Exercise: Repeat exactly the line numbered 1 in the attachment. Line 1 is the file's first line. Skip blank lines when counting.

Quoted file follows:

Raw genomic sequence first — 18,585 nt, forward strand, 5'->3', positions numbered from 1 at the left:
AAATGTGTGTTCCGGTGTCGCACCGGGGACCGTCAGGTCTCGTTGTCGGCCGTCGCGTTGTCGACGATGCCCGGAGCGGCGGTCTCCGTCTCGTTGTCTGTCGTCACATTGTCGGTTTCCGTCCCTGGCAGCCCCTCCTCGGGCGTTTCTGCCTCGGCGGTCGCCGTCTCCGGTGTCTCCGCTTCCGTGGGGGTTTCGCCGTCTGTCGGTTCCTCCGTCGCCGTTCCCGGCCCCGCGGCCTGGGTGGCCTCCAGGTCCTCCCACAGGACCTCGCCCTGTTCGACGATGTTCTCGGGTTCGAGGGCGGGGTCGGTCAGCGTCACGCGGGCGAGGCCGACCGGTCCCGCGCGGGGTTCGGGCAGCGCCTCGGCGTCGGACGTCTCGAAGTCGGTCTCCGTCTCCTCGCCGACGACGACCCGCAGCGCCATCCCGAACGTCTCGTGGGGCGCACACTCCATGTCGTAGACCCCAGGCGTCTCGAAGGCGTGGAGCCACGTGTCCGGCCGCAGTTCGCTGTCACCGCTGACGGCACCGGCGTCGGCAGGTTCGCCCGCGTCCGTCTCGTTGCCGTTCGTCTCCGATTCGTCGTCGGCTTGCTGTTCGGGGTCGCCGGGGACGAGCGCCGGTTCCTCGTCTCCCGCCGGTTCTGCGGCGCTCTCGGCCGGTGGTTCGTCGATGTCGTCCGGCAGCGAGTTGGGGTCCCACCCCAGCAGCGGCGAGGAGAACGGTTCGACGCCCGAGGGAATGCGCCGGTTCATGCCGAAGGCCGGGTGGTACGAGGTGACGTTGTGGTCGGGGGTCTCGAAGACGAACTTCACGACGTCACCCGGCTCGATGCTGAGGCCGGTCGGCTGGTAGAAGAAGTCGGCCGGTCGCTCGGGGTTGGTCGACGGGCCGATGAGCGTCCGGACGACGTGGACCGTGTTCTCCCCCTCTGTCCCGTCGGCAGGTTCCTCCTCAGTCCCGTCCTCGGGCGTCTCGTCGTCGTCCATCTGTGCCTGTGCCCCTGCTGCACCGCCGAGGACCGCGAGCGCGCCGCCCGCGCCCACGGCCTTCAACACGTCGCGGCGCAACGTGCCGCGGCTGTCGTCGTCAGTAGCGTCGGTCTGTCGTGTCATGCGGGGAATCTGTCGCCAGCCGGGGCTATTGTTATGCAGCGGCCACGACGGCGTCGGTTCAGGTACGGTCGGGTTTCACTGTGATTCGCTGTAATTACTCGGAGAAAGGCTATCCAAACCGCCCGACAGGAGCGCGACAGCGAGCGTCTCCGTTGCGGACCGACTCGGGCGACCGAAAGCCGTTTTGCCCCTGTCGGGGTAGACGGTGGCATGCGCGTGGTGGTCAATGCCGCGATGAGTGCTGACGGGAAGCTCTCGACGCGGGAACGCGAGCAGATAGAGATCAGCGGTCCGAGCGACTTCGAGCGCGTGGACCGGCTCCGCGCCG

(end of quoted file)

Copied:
Raw genomic sequence first — 18,585 nt, forward strand, 5'->3', positions numbered from 1 at the left: